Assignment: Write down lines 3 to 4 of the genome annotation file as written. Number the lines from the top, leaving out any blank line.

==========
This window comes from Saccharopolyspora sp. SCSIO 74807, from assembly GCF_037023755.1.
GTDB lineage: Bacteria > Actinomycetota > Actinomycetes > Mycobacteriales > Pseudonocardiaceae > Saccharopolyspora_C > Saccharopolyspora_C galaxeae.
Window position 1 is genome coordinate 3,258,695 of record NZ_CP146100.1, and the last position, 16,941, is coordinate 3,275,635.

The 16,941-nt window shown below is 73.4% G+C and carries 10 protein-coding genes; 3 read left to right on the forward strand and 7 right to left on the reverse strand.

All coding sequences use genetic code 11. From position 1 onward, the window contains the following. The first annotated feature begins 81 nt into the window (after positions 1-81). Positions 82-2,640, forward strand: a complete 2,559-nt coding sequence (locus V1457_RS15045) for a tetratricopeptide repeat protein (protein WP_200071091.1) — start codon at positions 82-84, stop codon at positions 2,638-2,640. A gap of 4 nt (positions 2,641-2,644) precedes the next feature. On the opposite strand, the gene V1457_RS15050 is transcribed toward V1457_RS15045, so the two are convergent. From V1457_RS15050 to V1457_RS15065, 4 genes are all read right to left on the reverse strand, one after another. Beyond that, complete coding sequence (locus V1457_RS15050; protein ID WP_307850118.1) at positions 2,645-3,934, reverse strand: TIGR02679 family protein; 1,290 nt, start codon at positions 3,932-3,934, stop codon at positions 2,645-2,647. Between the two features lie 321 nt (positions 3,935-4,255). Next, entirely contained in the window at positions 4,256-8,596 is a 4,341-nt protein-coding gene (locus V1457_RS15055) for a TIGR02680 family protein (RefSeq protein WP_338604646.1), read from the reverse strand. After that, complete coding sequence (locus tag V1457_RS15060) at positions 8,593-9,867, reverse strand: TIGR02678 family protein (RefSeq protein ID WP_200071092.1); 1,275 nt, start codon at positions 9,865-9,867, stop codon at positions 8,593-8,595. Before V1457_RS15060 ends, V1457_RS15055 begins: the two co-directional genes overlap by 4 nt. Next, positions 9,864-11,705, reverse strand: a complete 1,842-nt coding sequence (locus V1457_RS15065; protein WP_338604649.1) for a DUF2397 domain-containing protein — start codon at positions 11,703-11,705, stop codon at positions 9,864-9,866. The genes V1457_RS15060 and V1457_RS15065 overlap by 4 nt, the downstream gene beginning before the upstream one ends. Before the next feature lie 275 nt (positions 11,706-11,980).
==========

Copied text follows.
Window position 1 is genome coordinate 3,258,695 of record NZ_CP146100.1, and the last position, 16,941, is coordinate 3,275,635.

The 16,941-nt window shown below is 73.4% G+C and carries 10 protein-coding genes; 3 read left to right on the forward strand and 7 right to left on the reverse strand.